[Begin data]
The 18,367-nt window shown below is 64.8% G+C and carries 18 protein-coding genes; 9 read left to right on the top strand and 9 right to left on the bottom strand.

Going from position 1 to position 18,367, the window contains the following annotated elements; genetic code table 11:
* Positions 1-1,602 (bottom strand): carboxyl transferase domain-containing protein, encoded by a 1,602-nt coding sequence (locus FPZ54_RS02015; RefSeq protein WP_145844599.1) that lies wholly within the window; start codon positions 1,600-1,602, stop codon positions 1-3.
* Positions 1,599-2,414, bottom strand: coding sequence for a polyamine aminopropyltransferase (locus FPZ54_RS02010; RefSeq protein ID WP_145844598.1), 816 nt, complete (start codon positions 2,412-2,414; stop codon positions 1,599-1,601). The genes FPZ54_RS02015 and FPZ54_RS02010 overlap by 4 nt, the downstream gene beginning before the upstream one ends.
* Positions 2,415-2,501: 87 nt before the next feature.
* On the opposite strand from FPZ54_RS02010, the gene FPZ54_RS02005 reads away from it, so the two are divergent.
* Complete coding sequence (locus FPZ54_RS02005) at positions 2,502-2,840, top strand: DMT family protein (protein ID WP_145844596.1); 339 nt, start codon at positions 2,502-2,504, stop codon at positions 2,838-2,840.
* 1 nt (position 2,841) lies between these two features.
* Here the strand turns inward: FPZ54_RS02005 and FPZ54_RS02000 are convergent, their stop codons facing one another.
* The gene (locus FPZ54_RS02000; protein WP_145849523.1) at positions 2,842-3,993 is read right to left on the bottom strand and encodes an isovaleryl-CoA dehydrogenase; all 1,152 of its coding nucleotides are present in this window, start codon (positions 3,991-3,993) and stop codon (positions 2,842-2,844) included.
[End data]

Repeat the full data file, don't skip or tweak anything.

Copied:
The 18,367-nt window shown below is 64.8% G+C and carries 18 protein-coding genes; 9 read left to right on the top strand and 9 right to left on the bottom strand.

Going from position 1 to position 18,367, the window contains the following annotated elements; genetic code table 11:
* Positions 1-1,602 (bottom strand): carboxyl transferase domain-containing protein, encoded by a 1,602-nt coding sequence (locus FPZ54_RS02015; RefSeq protein WP_145844599.1) that lies wholly within the window; start codon positions 1,600-1,602, stop codon positions 1-3.
* Positions 1,599-2,414, bottom strand: coding sequence for a polyamine aminopropyltransferase (locus FPZ54_RS02010; RefSeq protein ID WP_145844598.1), 816 nt, complete (start codon positions 2,412-2,414; stop codon positions 1,599-1,601). The genes FPZ54_RS02015 and FPZ54_RS02010 overlap by 4 nt, the downstream gene beginning before the upstream one ends.
* Positions 2,415-2,501: 87 nt before the next feature.
* On the opposite strand from FPZ54_RS02010, the gene FPZ54_RS02005 reads away from it, so the two are divergent.
* Complete coding sequence (locus FPZ54_RS02005) at positions 2,502-2,840, top strand: DMT family protein (protein ID WP_145844596.1); 339 nt, start codon at positions 2,502-2,504, stop codon at positions 2,838-2,840.
* 1 nt (position 2,841) lies between these two features.
* Here the strand turns inward: FPZ54_RS02005 and FPZ54_RS02000 are convergent, their stop codons facing one another.
* The gene (locus FPZ54_RS02000; protein WP_145849523.1) at positions 2,842-3,993 is read right to left on the bottom strand and encodes an isovaleryl-CoA dehydrogenase; all 1,152 of its coding nucleotides are present in this window, start codon (positions 3,991-3,993) and stop codon (positions 2,842-2,844) included.